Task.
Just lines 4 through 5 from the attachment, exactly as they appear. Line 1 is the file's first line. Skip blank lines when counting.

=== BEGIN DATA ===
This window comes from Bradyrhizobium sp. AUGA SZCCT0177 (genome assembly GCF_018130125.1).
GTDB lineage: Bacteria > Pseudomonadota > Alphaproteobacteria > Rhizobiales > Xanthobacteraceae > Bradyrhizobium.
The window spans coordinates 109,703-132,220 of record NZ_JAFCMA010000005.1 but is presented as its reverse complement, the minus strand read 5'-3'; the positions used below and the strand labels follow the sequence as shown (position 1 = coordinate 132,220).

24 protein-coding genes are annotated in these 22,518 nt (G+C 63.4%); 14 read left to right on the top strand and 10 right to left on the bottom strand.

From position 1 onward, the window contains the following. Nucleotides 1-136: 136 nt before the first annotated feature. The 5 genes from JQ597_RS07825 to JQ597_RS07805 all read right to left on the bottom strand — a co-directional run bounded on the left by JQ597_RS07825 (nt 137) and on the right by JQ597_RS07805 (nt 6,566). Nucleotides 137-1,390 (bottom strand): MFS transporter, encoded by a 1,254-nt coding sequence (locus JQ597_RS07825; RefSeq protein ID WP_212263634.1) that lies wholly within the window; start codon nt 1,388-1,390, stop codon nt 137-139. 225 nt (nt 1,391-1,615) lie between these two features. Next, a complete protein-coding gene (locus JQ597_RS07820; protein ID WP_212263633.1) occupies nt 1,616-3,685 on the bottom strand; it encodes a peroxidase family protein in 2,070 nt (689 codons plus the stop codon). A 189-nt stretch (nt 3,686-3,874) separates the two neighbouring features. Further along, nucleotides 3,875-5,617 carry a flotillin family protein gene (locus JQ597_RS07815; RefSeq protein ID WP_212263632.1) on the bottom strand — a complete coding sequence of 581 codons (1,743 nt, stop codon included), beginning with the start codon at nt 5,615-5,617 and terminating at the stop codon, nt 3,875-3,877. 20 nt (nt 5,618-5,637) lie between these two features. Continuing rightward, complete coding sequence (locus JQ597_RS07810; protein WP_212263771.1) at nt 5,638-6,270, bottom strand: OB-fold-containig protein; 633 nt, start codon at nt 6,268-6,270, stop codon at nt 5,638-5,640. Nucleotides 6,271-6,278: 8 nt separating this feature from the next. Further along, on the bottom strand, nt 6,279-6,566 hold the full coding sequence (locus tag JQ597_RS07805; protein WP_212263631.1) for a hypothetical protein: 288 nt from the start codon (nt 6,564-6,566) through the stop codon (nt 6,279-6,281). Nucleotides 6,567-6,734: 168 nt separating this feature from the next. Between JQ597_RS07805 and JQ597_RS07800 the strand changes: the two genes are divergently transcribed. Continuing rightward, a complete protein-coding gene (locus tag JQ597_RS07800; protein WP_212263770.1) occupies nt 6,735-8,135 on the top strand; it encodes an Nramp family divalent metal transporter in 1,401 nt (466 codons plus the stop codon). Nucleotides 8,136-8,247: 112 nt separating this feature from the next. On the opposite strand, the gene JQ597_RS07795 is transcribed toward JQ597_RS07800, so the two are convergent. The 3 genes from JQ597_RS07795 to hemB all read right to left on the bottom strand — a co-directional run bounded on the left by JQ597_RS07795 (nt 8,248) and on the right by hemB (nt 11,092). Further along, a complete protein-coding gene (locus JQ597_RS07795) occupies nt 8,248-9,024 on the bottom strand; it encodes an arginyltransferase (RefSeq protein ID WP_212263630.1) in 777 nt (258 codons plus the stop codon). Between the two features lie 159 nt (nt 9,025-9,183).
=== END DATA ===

24 protein-coding genes are annotated in these 22,518 nt (G+C 63.4%); 14 read left to right on the top strand and 10 right to left on the bottom strand.

From position 1 onward, the window contains the following. Nucleotides 1-136: 136 nt before the first annotated feature. The 5 genes from JQ597_RS07825 to JQ597_RS07805 all read right to left on the bottom strand — a co-directional run bounded on the left by JQ597_RS07825 (nt 137) and on the right by JQ597_RS07805 (nt 6,566). Nucleotides 137-1,390 (bottom strand): MFS transporter, encoded by a 1,254-nt coding sequence (locus JQ597_RS07825; RefSeq protein ID WP_212263634.1) that lies wholly within the window; start codon nt 1,388-1,390, stop codon nt 137-139. 225 nt (nt 1,391-1,615) lie between these two features. Next, a complete protein-coding gene (locus JQ597_RS07820; protein ID WP_212263633.1) occupies nt 1,616-3,685 on the bottom strand; it encodes a peroxidase family protein in 2,070 nt (689 codons plus the stop codon). A 189-nt stretch (nt 3,686-3,874) separates the two neighbouring features. Further along, nucleotides 3,875-5,617 carry a flotillin family protein gene (locus JQ597_RS07815; RefSeq protein ID WP_212263632.1) on the bottom strand — a complete coding sequence of 581 codons (1,743 nt, stop codon included), beginning with the start codon at nt 5,615-5,617 and terminating at the stop codon, nt 3,875-3,877. 20 nt (nt 5,618-5,637) lie between these two features. Continuing rightward, complete coding sequence (locus JQ597_RS07810; protein WP_212263771.1) at nt 5,638-6,270, bottom strand: OB-fold-containig protein; 633 nt, start codon at nt 6,268-6,270, stop codon at nt 5,638-5,640. Nucleotides 6,271-6,278: 8 nt separating this feature from the next. Further along, on the bottom strand, nt 6,279-6,566 hold the full coding sequence (locus tag JQ597_RS07805; protein WP_212263631.1) for a hypothetical protein: 288 nt from the start codon (nt 6,564-6,566) through the stop codon (nt 6,279-6,281). Nucleotides 6,567-6,734: 168 nt separating this feature from the next. Between JQ597_RS07805 and JQ597_RS07800 the strand changes: the two genes are divergently transcribed. Continuing rightward, a complete protein-coding gene (locus tag JQ597_RS07800; protein WP_212263770.1) occupies nt 6,735-8,135 on the top strand; it encodes an Nramp family divalent metal transporter in 1,401 nt (466 codons plus the stop codon). Nucleotides 8,136-8,247: 112 nt separating this feature from the next. On the opposite strand, the gene JQ597_RS07795 is transcribed toward JQ597_RS07800, so the two are convergent. The 3 genes from JQ597_RS07795 to hemB all read right to left on the bottom strand — a co-directional run bounded on the left by JQ597_RS07795 (nt 8,248) and on the right by hemB (nt 11,092). Further along, a complete protein-coding gene (locus JQ597_RS07795) occupies nt 8,248-9,024 on the bottom strand; it encodes an arginyltransferase (RefSeq protein ID WP_212263630.1) in 777 nt (258 codons plus the stop codon). Between the two features lie 159 nt (nt 9,025-9,183).